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    Great questions. Many like the rail and going down on one knee or both will work, except for some of us "old farts" with arthritis. It's hard for me to get up and down so fast. However I am short enough to use the rail on the bow. A few years ago I was trying to use the rail and couldn't get enough leverage so I just used my harness. I usually wear a harness and a plate. If you want a harness, the boat might have one, so ask.

    Oh, if by very rare change, you are in a harness and get pulled over-board (very rare and never seen it happen). Just remember to put the reel in free spool and then unhook the reel. You'll pop up.

    As to number of fish. Mr. Green-Jeans is correct. You can catch and release or hand it off. As well as donate the fish. The galley always like fish for a nice meal. Just ask the Chef how much does he need. Who knows you get a nice fish early and then an even bigger one later. So I would not quit fishing, just slow down and pull on a few once you have enough and release or hand it off. I really don't need that much fish so I do that all the time. There is nothing better than a fresh fish meal on a long range boat.

    As to your point on the 350 pound grouper, if you are on the kite, which most likely is right hand reel, you can always ask the deck hand to crank for a while. They do this and help everyone who asks. So just ask.

    I don't know if the AA has a soda machine or just sells cans. But they usually have plenty, unless you are like "Soda Pop," and drinks a case of diet Coke daily. The boat water maker is a reverse osmosis and the water is better than any tap. So don't worry about the water. Save a water bottle and refill it, just put your name on it so no one throws away an empty. Or maybe someone can bring an extra water bottle to let you use since weight and space are a problem with international travel.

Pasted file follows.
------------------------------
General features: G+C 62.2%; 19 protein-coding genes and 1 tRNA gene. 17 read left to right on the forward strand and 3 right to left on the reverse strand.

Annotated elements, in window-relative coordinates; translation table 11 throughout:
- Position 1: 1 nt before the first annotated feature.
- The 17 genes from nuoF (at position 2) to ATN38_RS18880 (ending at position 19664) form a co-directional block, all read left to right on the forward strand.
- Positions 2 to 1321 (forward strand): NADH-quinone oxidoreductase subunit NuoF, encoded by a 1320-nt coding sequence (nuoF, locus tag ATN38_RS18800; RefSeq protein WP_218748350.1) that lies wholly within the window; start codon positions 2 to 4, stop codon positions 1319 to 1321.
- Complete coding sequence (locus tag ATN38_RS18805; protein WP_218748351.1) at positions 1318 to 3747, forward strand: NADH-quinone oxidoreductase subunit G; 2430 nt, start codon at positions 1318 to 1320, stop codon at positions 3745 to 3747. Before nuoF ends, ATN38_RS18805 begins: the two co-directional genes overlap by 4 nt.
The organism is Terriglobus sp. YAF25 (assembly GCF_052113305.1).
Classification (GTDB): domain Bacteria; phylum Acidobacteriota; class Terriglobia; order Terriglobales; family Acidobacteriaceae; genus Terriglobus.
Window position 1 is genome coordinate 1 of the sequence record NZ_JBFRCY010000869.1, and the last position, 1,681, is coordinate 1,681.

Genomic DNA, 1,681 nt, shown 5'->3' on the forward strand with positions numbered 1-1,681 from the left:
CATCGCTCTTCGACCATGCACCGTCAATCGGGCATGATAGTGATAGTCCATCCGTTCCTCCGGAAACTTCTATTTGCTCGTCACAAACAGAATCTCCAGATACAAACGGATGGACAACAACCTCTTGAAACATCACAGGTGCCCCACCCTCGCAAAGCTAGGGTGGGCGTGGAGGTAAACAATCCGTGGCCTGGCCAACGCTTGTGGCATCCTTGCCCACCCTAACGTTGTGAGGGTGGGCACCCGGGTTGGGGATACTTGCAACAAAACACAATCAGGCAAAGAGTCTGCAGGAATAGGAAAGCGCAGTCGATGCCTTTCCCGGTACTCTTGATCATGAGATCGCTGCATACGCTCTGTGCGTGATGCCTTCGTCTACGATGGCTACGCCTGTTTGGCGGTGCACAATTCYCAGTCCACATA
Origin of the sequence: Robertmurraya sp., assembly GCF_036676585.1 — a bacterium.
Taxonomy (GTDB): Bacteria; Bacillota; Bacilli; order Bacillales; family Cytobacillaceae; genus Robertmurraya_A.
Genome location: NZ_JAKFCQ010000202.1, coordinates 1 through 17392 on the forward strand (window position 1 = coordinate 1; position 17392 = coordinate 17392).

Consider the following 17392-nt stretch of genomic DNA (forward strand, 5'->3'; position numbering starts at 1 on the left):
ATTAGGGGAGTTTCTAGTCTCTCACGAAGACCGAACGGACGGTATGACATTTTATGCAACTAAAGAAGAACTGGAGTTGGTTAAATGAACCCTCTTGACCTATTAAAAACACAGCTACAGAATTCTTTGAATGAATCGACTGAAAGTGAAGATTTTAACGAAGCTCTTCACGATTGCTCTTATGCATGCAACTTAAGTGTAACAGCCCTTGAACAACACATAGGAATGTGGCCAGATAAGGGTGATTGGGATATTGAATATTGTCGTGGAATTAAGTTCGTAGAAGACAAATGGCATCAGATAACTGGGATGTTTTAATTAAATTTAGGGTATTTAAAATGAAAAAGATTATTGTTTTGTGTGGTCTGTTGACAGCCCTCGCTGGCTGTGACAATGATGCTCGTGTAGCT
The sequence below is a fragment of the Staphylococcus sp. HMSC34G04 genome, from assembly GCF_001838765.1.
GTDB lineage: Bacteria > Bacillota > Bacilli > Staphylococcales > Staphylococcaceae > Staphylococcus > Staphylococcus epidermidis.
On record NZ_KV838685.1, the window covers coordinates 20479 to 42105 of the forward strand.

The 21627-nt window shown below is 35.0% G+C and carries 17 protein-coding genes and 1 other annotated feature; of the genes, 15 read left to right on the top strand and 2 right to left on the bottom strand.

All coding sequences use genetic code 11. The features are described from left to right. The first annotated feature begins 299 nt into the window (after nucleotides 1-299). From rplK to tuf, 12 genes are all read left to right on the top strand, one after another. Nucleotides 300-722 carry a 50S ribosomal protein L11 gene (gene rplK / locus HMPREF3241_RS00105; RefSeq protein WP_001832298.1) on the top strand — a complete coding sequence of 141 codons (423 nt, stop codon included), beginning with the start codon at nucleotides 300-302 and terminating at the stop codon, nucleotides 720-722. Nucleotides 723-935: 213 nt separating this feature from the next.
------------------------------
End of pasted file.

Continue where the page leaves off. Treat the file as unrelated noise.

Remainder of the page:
Remember hydration and a good sports drink like Gatorade is good to bring.

    A case of wine is not necessary, just a few bottles will do, unless you are a big wine drinker. There is a store, "BevMo" down Rosecrans a few miles from the landing that has a great selection. Bevmo.com is their web site. They also have beer and other booze.

    As to ice. to keep drinks cool, just borrow a bucket from the boat and put ice in it. It works fine and most boats have a great ice maker.

    As you get closer to the date, if you can hook up with another passenger, with a car, the day before, maybe he'll take you around to gather stuff. Just have a list. You will go shopping.

    Oh, as a reminder, don't leave your stuff just laying around while in town or at the dock. Unfortunately, there are some individual that like to get things for free. It's not that bad but does happen on a regular basis. So if you have car, into the trunk or your hotel/motel room. The San Diego Airport is only a few miles from the landing and motels. So you really don't need a car for more than a few hours.

    There is this guy, Mike Morris who helps those travelers flying in and out of San Diego. Usually with tackle, etc. I don't know him but only what I have read and he appears to have a great following. You might want to contact him at bigfishtransort.com Look him up on BD, I know there has been a lot written about his services.